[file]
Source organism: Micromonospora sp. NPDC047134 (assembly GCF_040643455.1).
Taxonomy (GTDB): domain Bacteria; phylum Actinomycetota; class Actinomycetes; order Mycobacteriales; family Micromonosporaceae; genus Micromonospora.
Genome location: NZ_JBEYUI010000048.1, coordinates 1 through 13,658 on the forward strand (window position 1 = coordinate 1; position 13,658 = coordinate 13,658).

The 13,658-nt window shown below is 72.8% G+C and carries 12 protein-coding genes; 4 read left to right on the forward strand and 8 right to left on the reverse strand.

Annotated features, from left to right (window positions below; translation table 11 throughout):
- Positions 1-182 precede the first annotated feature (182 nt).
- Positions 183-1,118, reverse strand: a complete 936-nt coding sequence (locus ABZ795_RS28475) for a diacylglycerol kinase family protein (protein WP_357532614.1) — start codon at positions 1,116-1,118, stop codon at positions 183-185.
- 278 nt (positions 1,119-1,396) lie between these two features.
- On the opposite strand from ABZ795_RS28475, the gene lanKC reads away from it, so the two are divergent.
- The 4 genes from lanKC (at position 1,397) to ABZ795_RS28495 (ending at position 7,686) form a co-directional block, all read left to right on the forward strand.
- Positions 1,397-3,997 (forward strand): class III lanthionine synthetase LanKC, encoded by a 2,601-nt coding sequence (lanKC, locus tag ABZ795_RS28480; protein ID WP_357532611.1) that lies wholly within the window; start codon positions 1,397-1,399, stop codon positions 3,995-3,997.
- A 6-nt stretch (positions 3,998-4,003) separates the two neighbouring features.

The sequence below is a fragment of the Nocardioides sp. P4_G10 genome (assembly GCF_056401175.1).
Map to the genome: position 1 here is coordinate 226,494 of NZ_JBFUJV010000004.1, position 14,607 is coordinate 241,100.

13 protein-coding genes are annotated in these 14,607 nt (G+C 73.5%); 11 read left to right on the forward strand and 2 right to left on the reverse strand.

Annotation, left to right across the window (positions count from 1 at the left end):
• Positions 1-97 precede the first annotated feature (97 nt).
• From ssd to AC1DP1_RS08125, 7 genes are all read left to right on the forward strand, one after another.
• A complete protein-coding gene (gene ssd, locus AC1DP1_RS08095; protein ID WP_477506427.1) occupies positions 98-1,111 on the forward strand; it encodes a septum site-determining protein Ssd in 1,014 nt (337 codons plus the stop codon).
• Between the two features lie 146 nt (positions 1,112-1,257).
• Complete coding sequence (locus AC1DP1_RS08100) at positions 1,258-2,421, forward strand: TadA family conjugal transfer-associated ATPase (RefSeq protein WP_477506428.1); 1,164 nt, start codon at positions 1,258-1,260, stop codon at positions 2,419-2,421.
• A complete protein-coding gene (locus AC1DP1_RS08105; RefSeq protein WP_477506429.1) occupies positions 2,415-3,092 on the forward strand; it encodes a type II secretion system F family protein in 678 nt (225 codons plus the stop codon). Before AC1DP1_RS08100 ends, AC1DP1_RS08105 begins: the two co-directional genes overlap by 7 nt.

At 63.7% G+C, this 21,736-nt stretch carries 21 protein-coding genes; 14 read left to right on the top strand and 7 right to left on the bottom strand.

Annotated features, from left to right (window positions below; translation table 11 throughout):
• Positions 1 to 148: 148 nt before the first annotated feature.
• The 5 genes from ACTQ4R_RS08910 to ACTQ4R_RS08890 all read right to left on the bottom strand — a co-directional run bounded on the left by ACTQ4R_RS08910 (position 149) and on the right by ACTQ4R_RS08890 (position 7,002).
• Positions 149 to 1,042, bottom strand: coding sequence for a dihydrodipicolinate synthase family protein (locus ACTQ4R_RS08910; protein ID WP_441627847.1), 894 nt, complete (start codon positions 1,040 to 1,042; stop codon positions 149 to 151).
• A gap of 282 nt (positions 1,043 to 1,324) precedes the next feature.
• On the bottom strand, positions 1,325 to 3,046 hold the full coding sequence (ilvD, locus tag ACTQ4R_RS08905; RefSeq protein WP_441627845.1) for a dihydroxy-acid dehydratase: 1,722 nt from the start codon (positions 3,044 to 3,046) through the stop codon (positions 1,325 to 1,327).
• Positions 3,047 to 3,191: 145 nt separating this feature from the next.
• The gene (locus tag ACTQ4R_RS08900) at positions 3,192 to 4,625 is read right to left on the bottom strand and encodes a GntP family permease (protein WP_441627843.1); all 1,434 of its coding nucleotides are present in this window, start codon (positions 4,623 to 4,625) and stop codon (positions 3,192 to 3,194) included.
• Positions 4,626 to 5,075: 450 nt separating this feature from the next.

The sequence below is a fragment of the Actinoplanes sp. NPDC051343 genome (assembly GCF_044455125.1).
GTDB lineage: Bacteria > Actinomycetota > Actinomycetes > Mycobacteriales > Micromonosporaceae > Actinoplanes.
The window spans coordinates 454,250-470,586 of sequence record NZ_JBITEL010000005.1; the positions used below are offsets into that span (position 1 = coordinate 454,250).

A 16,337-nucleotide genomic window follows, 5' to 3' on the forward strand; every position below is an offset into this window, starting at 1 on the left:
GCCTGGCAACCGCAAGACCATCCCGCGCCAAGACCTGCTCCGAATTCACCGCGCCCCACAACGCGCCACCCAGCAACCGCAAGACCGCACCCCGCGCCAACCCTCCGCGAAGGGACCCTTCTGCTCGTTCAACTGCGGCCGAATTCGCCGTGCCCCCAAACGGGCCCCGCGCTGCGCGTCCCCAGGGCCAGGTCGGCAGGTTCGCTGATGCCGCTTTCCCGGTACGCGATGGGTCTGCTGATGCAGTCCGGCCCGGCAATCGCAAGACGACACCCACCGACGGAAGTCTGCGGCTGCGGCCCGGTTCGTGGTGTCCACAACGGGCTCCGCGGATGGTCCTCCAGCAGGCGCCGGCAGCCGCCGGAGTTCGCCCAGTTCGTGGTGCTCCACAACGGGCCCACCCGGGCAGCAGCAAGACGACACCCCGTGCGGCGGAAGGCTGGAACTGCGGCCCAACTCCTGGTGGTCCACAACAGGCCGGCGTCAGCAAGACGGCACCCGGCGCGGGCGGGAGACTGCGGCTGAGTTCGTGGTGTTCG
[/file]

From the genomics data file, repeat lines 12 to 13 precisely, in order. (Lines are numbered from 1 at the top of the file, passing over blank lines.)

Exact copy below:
- A 6-nt stretch (positions 3,998-4,003) separates the two neighbouring features.

The sequence below is a fragment of the Nocardioides sp. P4_G10 genome (assembly GCF_056401175.1).